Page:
Via Handgun Hourly, I’m directed to a white paper released by Charter Arms on why you should carry a wheelgun for self defense. Now, it’s no secret that I’m a fan of revolvers for competition and concealed carry; as I write this I’m wearing a Smith & Wesson Model 60 Pro Series, and of course I shoot revolvers exclusively in competition. However, there are some things in Charter’s white paper that absolutely need to be addressed, including one line that actually made me laugh out loud. The funniest line in the whole paper was this:
While it makes for interesting macho conversation to talk about filling a drug filled attacker with lead or blowing their head off with bird shot (if their head is a watermelon)
I laughed. That’s quite obviously a direct shot across the bow at the Taurus Judge, and kudos to Charter for pointing out how ridiculous some of their advertising for the gun is. Anyway, on to the rest of the article.
Revolvers are quickly recognized as guns even by dumb bad guys. The revolver communicates that this is a real gun and not something else like a can of soda, etc
I fail to see how a Glock 26 or a Smith & Wesson M&P doesn’t do that exact same thing.
There is little doubt a revolver is loaded and many times the threat/attacker will see it’s loaded by simply looking at the cylinder and seeing the ammunition in it.
If a fight has ever been stopped because some dirtbag looked in the cylinder and saw the bullets I will eat my hat right here. I am pretty sure that all Johnny Sumdood sees when you point a gun at him (any gun) is the muzzle pointed dead amidships.
Revolvers are quick and easy to operate. Simply draw, aim and fire. No switches or tricky functioning, stoppages or other malfunctions; they will work when they are most needed!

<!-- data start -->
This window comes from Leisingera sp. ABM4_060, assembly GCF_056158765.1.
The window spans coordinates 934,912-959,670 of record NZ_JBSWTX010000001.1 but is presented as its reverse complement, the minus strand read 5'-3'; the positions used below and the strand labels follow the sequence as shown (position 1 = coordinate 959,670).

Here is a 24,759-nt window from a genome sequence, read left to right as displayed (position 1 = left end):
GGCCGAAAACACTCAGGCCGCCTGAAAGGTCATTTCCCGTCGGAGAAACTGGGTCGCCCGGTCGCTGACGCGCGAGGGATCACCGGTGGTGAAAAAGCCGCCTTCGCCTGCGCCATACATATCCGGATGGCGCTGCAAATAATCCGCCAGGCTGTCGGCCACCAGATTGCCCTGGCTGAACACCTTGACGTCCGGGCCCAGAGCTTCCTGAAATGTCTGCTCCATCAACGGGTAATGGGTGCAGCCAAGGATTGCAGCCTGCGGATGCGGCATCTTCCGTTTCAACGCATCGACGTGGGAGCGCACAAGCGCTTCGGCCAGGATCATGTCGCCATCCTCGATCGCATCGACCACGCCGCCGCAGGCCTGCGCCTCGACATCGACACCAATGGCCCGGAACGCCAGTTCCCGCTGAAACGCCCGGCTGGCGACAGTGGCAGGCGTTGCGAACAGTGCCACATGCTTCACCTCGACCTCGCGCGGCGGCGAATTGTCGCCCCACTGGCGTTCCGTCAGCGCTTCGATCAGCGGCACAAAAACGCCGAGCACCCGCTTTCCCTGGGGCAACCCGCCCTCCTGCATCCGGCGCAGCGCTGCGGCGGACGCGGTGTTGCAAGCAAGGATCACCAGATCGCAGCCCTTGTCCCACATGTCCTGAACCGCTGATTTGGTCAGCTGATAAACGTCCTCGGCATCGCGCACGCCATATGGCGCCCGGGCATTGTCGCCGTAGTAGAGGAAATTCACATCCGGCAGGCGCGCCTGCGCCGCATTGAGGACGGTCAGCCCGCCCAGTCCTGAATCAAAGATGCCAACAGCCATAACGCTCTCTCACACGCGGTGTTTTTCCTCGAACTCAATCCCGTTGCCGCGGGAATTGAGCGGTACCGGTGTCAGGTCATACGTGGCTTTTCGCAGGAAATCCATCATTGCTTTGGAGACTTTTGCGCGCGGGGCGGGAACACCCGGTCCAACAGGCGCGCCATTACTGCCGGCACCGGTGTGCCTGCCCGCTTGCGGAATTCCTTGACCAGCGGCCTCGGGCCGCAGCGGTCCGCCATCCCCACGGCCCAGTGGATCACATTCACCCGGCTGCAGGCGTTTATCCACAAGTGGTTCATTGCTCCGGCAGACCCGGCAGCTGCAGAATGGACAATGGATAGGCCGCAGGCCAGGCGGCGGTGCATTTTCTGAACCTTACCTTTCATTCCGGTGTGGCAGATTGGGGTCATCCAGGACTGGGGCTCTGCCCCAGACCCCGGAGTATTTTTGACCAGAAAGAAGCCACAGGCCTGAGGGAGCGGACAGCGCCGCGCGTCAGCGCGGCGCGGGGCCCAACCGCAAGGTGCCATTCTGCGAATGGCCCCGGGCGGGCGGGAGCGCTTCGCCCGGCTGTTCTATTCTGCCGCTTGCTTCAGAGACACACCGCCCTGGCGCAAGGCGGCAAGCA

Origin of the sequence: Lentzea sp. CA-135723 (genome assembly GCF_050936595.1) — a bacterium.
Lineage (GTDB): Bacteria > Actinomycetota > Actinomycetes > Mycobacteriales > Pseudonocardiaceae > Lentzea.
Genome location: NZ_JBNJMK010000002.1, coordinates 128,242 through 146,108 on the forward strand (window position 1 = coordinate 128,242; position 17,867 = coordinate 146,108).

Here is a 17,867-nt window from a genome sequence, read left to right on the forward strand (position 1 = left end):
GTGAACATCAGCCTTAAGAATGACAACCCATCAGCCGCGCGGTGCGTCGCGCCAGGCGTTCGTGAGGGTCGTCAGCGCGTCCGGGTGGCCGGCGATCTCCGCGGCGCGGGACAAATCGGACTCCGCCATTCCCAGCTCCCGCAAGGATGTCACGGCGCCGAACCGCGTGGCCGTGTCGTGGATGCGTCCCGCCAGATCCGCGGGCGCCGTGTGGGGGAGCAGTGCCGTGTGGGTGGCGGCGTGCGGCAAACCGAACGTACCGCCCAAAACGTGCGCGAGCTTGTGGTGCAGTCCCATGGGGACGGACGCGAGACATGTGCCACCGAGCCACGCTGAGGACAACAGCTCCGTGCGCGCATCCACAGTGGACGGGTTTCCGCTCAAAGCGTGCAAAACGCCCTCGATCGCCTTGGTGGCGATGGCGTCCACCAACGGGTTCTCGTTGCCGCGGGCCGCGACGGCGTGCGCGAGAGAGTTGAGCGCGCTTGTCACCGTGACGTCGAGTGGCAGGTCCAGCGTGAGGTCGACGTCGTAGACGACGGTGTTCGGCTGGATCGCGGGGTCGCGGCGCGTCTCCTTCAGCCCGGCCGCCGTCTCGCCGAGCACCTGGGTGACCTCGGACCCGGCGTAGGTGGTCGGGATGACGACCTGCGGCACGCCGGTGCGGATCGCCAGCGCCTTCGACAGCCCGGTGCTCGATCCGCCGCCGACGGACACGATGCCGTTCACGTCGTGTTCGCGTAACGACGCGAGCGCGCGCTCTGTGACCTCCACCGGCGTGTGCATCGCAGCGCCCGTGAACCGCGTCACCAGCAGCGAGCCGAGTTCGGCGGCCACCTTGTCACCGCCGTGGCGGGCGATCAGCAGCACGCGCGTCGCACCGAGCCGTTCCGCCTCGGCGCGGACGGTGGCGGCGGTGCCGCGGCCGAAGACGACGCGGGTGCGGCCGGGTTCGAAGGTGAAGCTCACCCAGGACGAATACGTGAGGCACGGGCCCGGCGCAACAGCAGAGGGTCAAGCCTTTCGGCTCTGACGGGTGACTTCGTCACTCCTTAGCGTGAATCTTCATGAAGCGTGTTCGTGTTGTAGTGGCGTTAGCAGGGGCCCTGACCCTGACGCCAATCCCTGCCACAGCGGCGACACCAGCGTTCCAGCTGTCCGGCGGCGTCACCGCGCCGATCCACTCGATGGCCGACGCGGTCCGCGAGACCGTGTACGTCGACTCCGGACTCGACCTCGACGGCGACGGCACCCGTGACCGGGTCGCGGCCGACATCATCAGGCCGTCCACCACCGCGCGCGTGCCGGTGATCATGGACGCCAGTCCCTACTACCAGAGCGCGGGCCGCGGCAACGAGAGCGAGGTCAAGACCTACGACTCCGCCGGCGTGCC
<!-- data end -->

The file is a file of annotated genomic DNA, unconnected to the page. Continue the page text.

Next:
So is a Glock. Or an M&P. Or a Beretta 92D. Or a Ruger LCP. Or a Springfield XD(m). Or a blah blah DAO/Striker Fired/whatever.
Any trainer will tell you that revolvers require less training than semi-autos to fire competently and safely thus making them the best firearm for the average citizen for self-defense purposes.
I guess they didn’t ask Tiger McKee about that. In all seriousness though, revolvers, especially snub nosed revolvers are in fact more challenging to shoot well than a full sized pistol such as a Glock or a 1911. Their short sight radius and heavy trigger pull make a 2 inch wheelgun something that is going to require even more practice to master than a compact auto pistol.
Shooters at any level do NOT buy a short-barreled compact revolver to take to the range and plink, hunt or shoot targets with. Yet people will talk and blog endlessly about so-called “excessive recoil,” short barrel sight radiuses, etc. as though target shooting, plinking and hunting are why the person initially bought the compact firearm in the first place. Their technically irrelevant remarks relate to snub nose revolvers with the same credibility as comparing a Ferrari to a dump truck.
Actually, we make those comparisons because we know what we’re talking about. Seriously, the paragraph right before this in their white paper they say that people don’t practice enough with their compact semi-auto carry guns, so they should carry a revolver because it requires less practice! Dammit Charter, I’m trying to be nice here, but that’s just not smart. Seriously, ask anyone that shoots lots of bullets for blood or money and they’ll tell you that wheelguns are harder to shoot effectively; and as mentioned later in the white paper only hits count. That means that even with your 2 inch snubbie, you need to go to the range and actually burn up rounds so that if/when you need to use your firearm to defend your life, you’ll have the necessary skills to get the hits you need.
I swear I’m not trying to pick on Charter Arms here – I have a lot of respect for the fact that all their guns are made in the USA, that they try to keep their price points down, and that they’re making an affordable defensive firearm. But if you’re going to write a piece about how “revolvers are awesome”, it would probably behoove you to actually talk to some revolver shooters, or people who actually carry these things before you do.